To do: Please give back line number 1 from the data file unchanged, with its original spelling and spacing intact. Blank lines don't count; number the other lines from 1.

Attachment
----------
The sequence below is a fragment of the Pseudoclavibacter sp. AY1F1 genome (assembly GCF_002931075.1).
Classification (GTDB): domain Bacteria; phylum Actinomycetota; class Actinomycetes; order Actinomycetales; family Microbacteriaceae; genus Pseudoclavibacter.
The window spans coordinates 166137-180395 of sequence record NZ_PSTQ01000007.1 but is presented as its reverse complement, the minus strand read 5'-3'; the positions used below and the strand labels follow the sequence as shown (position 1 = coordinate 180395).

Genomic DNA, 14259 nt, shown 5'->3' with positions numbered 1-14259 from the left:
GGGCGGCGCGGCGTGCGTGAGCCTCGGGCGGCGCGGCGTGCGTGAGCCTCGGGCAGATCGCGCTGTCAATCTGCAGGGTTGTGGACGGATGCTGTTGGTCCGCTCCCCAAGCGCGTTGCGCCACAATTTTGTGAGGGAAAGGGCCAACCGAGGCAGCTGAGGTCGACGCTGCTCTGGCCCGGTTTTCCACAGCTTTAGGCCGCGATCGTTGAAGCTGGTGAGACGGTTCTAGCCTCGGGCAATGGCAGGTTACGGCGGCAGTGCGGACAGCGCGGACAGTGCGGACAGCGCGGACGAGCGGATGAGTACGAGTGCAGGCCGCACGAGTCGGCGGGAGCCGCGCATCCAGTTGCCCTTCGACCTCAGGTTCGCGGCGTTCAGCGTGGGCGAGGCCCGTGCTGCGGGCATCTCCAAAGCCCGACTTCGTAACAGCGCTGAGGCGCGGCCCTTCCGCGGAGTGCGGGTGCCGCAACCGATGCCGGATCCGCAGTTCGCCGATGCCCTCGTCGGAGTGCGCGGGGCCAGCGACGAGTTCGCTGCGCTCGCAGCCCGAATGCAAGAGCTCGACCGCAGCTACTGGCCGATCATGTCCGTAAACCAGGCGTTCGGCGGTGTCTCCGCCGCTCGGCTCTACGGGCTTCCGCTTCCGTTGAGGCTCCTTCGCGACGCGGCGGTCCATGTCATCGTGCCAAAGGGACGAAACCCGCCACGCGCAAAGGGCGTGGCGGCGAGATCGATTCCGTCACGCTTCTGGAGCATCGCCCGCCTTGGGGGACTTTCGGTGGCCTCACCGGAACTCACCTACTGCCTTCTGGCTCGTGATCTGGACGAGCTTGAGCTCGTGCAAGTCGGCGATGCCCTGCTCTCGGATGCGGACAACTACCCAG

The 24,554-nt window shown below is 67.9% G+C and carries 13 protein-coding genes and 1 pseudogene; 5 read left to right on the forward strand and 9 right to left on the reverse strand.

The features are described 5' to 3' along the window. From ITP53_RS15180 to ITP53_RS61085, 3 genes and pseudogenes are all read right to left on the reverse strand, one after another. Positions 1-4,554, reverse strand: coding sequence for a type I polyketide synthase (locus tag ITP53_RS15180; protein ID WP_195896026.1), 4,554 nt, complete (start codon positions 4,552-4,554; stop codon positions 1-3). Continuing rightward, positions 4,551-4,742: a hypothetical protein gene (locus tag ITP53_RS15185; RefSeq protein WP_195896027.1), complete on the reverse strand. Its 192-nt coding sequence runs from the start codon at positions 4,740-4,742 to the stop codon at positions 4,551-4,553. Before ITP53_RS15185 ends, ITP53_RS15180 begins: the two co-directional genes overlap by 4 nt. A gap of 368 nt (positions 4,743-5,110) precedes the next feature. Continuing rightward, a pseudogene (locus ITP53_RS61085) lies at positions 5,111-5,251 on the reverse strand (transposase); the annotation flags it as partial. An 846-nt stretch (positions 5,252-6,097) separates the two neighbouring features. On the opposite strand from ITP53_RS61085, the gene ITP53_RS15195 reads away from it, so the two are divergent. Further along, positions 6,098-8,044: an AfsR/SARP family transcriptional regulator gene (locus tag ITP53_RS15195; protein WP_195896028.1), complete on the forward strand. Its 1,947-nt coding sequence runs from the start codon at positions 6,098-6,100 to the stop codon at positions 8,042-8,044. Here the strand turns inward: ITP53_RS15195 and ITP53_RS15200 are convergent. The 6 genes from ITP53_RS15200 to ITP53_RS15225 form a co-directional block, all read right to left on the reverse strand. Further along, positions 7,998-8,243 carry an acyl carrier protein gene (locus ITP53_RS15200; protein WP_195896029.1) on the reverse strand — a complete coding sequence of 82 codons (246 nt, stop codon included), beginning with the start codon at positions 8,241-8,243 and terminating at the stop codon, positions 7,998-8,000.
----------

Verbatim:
The sequence below is a fragment of the Pseudoclavibacter sp. AY1F1 genome (assembly GCF_002931075.1).